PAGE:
Ayutthaya: Everything except the bus

Travel cliché: the journey matters as much as the destination. Or, in the case of this trip to the old Thai imperial capital of Ayutthaya, the journey provides the thrill.

SM and I planned this trip in December 2016. She wanted to visit an Asian city that was bike-friendly, with plenty to sightsee. It would serve as prelude for future bike trips to Taiwan and Cambodia.

We had no preconditions. We just wanted to cycle. Unlike most Singaporeans, Thailand doesn’t hold the same allure for me anymore (since I’ve been there twice already, for a Bangkok shopping spree and another time to run a race in Phuket). I’m not a shopper either.

Cycling through historical ruins. At least that sounded cool.

IMG_20170316_103039Wat Sri Sanphet, a huge temple on the site of Ayutthaya’s old grand palace 

Through a mix of deliberate choices and happenstance, this trip turned out to be a primer in taking every sort of transport available. Save for the most convenient: the bus.

Third class cabin, first class experience
SM likes trains. She hates buses with a zeal. So after touching down at Bangkok’s Suvarnabhumi Airport, we took the metro straight to Hua Lamphong Railway station, to catch a train north to Ayutthaya.

An English-speaking attendant caught onto our confused looks. When we told her Ayutthaya, she said a train was leaving now. Without too much thought, we went to the counter bought two tickets and went to the platform to get our train.

Trains in Thailand are run by the State Railways of Thailand (SRT), and unless you specify what class you prefer, it seems you will get 3rd class by default. 3rd class on a SRT train from Bangkok costs 20 baht (S$0.90) means free seating, basic hardback seats, fans and open windows.

Depending on the type of train (commuter or express), the train may or may not stop at every station.

Our train to Ayutthaya was full. I sat with a guy who dozed off at my shoulder. Sunlight seemed perfectly angled on my cheek. At every station, a vendor patrolled the cabin selling drinks or Roti Sai Mai (Halal candy floss). Total duration: 1.5 hours of clacking along the tracks.

IMG_20170315_1449223rd class cabin on an SRT rapid service from Bangkok to Ayutthaya

IMG_20170315_160804The train from Bangkok leaves Ayutthaya train station for the far north

Ayutthaya and its boats
The old city Ayutthaya is technically an island in the bend of the Chao Praya River (which flows south to Bangkok), and the Pa Sak River. Most of the important ruins lie on the island itself. Ayutthaya’s old foreign settlements and the current railway station do not.

So during the trip, we spent a lot of time taking boat-ferries. They’re essentially bumboats, with seating for passengers and an open space by the boarding area for bikes and motorcycles. The jetties are semi-official: walk down an alley and sometimes at the end, you’ll find either weeds by a river or a river crossing with an attendant waiting to collect money.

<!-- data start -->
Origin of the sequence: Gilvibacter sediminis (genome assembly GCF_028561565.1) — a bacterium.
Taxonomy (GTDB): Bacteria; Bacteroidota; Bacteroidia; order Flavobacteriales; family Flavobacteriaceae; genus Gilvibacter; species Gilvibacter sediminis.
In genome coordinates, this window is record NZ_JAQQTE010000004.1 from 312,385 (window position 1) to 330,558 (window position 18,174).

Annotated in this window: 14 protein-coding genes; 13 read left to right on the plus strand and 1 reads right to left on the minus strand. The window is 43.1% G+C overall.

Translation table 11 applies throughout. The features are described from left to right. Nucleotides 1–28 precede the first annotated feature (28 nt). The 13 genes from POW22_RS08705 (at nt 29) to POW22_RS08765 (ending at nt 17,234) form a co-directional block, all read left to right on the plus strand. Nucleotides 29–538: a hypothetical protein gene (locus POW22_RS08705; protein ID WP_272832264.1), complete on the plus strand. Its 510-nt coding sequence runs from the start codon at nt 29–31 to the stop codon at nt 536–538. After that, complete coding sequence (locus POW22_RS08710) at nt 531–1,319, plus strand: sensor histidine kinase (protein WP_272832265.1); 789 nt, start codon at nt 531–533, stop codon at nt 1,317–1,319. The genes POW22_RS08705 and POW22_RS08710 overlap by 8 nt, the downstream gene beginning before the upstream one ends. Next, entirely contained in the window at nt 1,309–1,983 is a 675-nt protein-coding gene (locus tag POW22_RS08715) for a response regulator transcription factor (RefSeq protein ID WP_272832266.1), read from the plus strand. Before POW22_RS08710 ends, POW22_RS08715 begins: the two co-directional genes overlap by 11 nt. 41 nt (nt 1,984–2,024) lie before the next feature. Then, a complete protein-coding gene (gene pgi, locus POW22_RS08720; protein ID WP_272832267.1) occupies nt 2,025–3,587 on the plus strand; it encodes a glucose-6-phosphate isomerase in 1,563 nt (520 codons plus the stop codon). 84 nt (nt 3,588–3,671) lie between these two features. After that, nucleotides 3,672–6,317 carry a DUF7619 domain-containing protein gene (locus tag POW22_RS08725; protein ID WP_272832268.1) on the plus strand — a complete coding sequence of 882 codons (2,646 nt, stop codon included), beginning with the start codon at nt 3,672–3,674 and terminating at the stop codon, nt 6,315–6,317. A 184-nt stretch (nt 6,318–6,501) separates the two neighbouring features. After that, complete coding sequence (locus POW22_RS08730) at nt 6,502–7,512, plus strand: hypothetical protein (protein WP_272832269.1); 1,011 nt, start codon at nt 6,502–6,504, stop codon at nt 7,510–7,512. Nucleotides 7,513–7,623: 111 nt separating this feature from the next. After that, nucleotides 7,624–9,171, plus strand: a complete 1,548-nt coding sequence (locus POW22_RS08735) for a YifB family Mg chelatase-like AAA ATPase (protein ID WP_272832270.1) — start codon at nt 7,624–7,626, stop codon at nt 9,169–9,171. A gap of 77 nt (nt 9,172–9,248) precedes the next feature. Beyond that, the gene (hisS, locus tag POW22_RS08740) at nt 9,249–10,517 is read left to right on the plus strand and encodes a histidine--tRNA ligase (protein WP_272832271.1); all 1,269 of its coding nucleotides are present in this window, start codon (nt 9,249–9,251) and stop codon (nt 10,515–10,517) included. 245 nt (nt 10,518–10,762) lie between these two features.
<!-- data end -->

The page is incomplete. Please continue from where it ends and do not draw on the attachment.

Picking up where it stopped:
For some reason, bridges are not very common. There are two from the railway station bank to Ayutthaya, but they were further down the river.

Getting across a river in Ayutthaya on these boats cost 5 baht. There is allegedly a surcharge for bikes, but we never got charged.

IMG_20170315_161751One of Ayutthaya’s many ferry crossings. Get a boat ride for 5 baht!

The king of Ayutthaya is the bicycle
Ayutthaya is probably 16 square kilometres in size, crisscrossed by various roads and canals. The ruins are clustered in the leafy Ayutthaya Historical Park in the centre of the city. But the city also has a retail zone (Naresuan Road), a huge market (Hua Raw), several universities and chunks of open parkland dotted with old temples in the south. The ring road around Ayutthaya island – U Thong Road – is lined with cafes and shops selling Roti Sai Mai.

The best way to see all of this is by bicycle.

There are bike rental shops near the railway station. And almost every hostel rents bikes – at a rate of 50 baht per day. They’re fuss-free, quick and cheap. Bikes make it easier than a car or a motorbike to access off-road attractions. When we went south to see the foreign settlements, bikes were easy to carry onto boats.

Most important of all, the drivers of Ayutthaya don’t horn at bikes or drive them off the road. Not once was I threatened. Bikes have become part of the road landscape there.
The only things that hates bikes are the stray dogs, and after getting chased by a pack, we avoided them for the whole trip.

To this day, I’m still amazed I rode a bike through the busiest road junction in Ayutthaya – with cars, motorcycles, tourists on elephants and trucks going around – without getting honked at.

So if you’re going to Ayutthaya, take a train there and rent a bike to get around. Use the boats to ferry you across the river. And ditch the buses.

… But also try to take some pics of the crazy designs Thai buses have.

IMG_20170316_150847Finding random ruins deep in residential areas? Only by bike. 

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